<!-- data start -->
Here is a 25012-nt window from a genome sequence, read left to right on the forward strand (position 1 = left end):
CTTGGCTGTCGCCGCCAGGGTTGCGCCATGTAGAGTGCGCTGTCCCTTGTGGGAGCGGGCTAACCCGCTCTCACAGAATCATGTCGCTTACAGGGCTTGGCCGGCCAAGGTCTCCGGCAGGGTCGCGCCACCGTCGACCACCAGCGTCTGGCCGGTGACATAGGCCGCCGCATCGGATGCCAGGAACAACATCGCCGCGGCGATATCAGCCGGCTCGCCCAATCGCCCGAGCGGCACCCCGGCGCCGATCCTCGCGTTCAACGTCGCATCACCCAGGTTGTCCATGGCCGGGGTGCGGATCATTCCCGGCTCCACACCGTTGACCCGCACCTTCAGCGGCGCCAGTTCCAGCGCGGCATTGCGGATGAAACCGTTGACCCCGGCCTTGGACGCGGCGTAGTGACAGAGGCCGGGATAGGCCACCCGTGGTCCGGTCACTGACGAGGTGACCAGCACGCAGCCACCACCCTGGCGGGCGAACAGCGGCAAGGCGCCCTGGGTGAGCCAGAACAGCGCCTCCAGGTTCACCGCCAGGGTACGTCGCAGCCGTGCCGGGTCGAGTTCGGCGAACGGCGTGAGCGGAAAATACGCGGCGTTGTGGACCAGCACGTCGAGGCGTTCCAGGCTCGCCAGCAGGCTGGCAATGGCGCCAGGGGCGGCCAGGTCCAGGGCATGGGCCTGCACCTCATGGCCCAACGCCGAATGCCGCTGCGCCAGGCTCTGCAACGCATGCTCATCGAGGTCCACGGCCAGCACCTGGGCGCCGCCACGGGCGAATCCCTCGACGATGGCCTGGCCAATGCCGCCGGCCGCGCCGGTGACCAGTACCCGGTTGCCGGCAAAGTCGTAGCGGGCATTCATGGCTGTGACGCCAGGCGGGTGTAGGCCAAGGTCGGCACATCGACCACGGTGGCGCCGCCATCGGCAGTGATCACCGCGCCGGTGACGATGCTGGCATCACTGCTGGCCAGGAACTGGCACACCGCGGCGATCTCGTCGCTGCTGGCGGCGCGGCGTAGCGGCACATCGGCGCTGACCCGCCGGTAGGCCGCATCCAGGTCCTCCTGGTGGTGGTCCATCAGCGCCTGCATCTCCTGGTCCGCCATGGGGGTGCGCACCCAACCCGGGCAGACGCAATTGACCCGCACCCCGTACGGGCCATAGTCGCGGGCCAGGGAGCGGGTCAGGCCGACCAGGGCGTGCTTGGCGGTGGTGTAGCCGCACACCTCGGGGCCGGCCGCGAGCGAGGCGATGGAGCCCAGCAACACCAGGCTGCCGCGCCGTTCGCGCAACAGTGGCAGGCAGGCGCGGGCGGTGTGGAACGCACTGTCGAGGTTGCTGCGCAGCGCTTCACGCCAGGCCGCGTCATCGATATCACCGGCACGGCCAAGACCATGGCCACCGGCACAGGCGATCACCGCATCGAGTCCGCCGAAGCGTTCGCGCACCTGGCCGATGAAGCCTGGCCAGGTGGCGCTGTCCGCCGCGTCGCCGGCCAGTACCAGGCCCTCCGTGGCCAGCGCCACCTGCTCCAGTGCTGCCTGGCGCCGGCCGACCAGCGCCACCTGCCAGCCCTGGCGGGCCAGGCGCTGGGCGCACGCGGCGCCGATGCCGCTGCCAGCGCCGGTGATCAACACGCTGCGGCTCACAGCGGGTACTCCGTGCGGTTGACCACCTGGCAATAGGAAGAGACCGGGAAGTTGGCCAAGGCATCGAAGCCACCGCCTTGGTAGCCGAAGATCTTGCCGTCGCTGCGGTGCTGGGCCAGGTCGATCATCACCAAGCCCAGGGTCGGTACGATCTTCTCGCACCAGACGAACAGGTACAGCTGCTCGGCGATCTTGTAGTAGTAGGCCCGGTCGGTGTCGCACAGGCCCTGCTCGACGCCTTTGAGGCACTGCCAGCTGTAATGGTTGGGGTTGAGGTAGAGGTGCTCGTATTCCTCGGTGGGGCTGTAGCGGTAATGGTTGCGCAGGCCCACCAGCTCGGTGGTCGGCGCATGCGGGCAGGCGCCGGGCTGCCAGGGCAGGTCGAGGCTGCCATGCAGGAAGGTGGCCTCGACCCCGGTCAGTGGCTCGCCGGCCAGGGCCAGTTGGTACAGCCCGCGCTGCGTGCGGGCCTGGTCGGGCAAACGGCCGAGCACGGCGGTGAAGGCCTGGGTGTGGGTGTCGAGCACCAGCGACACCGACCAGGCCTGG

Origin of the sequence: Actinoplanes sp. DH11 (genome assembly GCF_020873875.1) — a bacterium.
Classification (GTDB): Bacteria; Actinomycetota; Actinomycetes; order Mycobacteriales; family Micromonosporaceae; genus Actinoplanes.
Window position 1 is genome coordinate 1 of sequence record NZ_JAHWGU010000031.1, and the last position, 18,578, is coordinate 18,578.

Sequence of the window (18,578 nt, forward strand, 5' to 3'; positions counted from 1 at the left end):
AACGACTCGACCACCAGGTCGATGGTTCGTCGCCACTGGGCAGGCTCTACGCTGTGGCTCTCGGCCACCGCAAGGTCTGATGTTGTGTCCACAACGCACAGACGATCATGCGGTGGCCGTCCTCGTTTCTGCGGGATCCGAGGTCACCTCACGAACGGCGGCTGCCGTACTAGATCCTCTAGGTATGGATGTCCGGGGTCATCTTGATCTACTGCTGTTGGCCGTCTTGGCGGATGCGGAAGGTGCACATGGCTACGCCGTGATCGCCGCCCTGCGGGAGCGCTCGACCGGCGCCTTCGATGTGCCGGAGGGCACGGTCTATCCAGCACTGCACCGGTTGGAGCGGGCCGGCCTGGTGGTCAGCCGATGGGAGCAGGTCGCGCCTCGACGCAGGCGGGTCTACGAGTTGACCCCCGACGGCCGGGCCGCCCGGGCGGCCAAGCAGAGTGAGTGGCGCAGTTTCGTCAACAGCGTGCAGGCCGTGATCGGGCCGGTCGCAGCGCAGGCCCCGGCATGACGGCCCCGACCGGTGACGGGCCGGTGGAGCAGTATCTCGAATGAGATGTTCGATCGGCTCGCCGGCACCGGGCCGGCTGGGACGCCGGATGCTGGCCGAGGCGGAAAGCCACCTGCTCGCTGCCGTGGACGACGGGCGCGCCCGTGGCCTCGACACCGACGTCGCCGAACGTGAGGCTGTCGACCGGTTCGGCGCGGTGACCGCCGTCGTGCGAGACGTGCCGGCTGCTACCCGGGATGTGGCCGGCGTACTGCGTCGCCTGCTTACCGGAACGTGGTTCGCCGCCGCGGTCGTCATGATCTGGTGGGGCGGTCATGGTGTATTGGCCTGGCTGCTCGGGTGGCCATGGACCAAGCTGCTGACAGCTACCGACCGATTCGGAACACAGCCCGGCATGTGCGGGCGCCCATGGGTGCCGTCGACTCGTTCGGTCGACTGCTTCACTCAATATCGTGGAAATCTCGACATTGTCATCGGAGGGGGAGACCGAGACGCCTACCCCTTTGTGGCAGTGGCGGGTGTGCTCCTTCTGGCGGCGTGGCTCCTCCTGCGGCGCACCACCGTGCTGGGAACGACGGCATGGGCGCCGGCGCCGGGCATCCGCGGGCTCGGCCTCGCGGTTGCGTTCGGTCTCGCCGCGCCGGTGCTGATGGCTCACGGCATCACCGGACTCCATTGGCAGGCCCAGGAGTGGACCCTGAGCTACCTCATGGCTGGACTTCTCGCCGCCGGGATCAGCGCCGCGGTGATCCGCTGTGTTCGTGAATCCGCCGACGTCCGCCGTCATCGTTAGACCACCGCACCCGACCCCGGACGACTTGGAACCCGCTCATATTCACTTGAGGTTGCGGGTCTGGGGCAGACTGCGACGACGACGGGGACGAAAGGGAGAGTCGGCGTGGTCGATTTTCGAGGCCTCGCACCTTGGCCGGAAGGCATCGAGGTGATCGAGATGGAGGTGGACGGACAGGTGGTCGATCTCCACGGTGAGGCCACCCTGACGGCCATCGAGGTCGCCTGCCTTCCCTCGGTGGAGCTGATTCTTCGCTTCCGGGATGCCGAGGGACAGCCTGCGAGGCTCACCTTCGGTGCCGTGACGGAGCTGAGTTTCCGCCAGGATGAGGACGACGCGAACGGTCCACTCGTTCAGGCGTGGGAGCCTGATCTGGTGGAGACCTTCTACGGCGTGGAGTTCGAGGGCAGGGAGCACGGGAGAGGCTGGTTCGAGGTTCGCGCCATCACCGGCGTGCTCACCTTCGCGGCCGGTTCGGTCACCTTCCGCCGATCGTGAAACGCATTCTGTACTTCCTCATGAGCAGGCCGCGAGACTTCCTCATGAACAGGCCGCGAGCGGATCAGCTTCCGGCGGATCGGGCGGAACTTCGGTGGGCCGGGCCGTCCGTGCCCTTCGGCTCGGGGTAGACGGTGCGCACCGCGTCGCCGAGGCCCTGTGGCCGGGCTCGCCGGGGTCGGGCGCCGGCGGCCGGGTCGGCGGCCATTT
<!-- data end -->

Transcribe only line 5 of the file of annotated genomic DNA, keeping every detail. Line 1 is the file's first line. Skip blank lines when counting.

Window position 1 is genome coordinate 1 of sequence record NZ_JAHWGU010000031.1, and the last position, 18,578, is coordinate 18,578.